Coming back from vacation and facing reality is a hard pill to swallow. It may be one of the most depressing events that we willingly and repeatedly do to ourselves. We work really hard, sometimes at jobs that crush our delicate souls and are mind-numbingly dull. We save our money and hoard our vacation time. Then we’re off, like a bat out of hell, where there is no looking back, yet there is only blue skies and sunshine ahead. There aren’t any nagging bosses, or stressful unanswered emails or annoying coworkers. It’s a freeing feeling where you feel weightless because there are no responsibilities. Unfortunately, we’re like a boomerang, and we are forced to come back to the same reality we were initially escaping. It’s sad, torturous and sadly, it’s a necessary evil.
It goes without saying that I just got back from vacation, where I spent eight glorious days in Colorado. The first half of my trip was a skating competition and the back half was just pure fun. For those magnificent days, my only worries (aside from skating) were eating, taking in the fresh mountain air and just doing a whole lot of nothing. I should also point out that I think I belong in Colorado – NOT because of the whole pot legalization thing (that’s never been my thing), but because of it’s laid back atmosphere. At least in Denver and Breckenridge, everyone was happy, stress-free and enjoyed the outdoors. Nobody seemed to take his or her life for granted. Ultimately, that’s all I want: carefree happiness in a beautiful setting.
I’m not saying that my life is difficult or particularly hard – it’s not, not even close. I know that I’m very lucky for the things that I do have, and I’m eternally grateful for that. However, I am a Type-A perfectionist, who knows that things could always be better. Needless to say, I’m always looking for a way to improve upon my already stellar life. To me, perfection is like a hard-to-attain target – it’s not impossible, but it’s exceedingly difficult. Because I like a challenge, I’m always striving to hit that unspoiled, obsessive, demanding goal of sheer faultlessness.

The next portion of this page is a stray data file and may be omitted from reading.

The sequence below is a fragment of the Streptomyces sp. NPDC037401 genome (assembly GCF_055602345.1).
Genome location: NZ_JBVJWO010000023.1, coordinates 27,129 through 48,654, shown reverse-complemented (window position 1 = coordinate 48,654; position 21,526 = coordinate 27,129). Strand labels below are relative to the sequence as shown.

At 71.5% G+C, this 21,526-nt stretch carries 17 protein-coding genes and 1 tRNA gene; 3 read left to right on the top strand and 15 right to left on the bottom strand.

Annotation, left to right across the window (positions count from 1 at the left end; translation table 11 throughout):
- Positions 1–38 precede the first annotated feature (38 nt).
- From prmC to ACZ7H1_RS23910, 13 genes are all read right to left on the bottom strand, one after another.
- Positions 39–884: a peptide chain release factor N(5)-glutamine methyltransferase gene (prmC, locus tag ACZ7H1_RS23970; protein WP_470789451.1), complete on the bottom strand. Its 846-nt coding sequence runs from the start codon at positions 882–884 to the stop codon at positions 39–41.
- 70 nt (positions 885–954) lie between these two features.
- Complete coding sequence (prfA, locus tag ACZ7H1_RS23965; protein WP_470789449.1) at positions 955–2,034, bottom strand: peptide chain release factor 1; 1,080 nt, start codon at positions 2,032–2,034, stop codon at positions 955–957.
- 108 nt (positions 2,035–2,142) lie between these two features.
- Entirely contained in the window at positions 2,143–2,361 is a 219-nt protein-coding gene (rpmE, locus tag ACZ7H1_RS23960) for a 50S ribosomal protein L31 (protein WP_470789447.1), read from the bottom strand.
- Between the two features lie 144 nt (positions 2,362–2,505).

Anyway, while on vacation, I felt like I was the best version of myself. I was happy and relaxed. I still had my quick sarcastic comments, but nothing overly snarky. I woke up every day smiling and was ready to take on the day. There was nothing that I felt that I couldn’t handle. It was empowering. In contrast, back at home in super-uptight Washington, DC, I constantly feel defeated, tired and stressed. I regularly suffer from debilitating migraines, and I battle feeling truly healthy and energetic. Perhaps, it’s the environment, as I’m also surrounded by a bunch of intelligent, Type-A perfectionists, so by default, we up ante when it comes to stress. Maybe, it’s my job. Maybe, it’s the location. Who knows?
Personally, I think my body is just allergic to all things that are not-vacation. Clearly, I need to live in a world that is a perpetual vacation that is sporadically interrupted by monotony and stress. Not the other way around.
I’m sure my utopia would get boring. I’m sure, in some way that I would miss the professional rat race. It’s possible that my high achieving self would get angry that I’m wasting my brain and my expensive science degrees on doing a whole lot of (happy) nothing. I would probably begin to feel unfulfilled, but in a different way. On top of that, all of my happiness would suck my sarcasm right out of my body. I thrive on sarcasm, and it’s a trait of mine that has only gotten stronger as I’ve grown older (and more jaded). It’d be weird to not see life through my acerbic lens. So, until I can figure out how to have the perfect life of a perpetual vacation that is both professionally and personally rewarding, I will continue to daydream and do my best to pay attention at work until this vacation hangover passes.